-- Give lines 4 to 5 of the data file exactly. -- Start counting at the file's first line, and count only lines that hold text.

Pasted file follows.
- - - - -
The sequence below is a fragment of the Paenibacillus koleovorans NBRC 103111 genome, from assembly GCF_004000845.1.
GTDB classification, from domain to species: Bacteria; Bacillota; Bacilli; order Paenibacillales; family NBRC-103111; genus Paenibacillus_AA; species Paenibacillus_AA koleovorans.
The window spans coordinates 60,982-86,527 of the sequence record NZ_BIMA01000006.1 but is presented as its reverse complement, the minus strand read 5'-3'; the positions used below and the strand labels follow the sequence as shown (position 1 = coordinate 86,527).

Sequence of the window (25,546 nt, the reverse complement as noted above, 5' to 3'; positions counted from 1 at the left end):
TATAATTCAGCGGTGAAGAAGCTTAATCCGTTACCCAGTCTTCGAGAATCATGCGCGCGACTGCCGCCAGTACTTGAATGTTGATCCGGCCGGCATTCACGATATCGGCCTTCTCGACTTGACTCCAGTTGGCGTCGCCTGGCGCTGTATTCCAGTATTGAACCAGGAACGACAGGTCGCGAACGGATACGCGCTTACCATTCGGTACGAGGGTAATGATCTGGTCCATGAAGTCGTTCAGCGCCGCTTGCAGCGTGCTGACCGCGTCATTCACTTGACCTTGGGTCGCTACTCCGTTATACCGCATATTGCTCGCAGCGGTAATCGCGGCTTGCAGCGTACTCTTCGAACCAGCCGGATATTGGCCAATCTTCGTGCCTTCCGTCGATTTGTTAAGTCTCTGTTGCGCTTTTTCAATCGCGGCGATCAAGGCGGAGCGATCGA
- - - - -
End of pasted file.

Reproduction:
Sequence of the window (25,546 nt, the reverse complement as noted above, 5' to 3'; positions counted from 1 at the left end):
TATAATTCAGCGGTGAAGAAGCTTAATCCGTTACCCAGTCTTCGAGAATCATGCGCGCGACTGCCGCCAGTACTTGAATGTTGATCCGGCCGGCATTCACGATATCGGCCTTCTCGACTTGACTCCAGTTGGCGTCGCCTGGCGCTGTATTCCAGTATTGAACCAGGAACGACAGGTCGCGAACGGATACGCGCTTACCATTCGGTACGAGGGTAATGATCTGGTCCATGAAGTCGTTCAGCGCCGCTTGCAGCGTGCTGACCGCGTCATTCACTTGACCTTGGGTCGCTACTCCGTTATACCGCATATTGCTCGCAGCGGTAATCGCGGCTTGCAGCGTACTCTTCGAACCAGCCGGATATTGGCCAATCTTCGTGCCTTCCGTCGATTTGTTAAGTCTCTGTTGCGCTTTTTCAATCGCGGCGATCAAGGCGGAGCGATCGA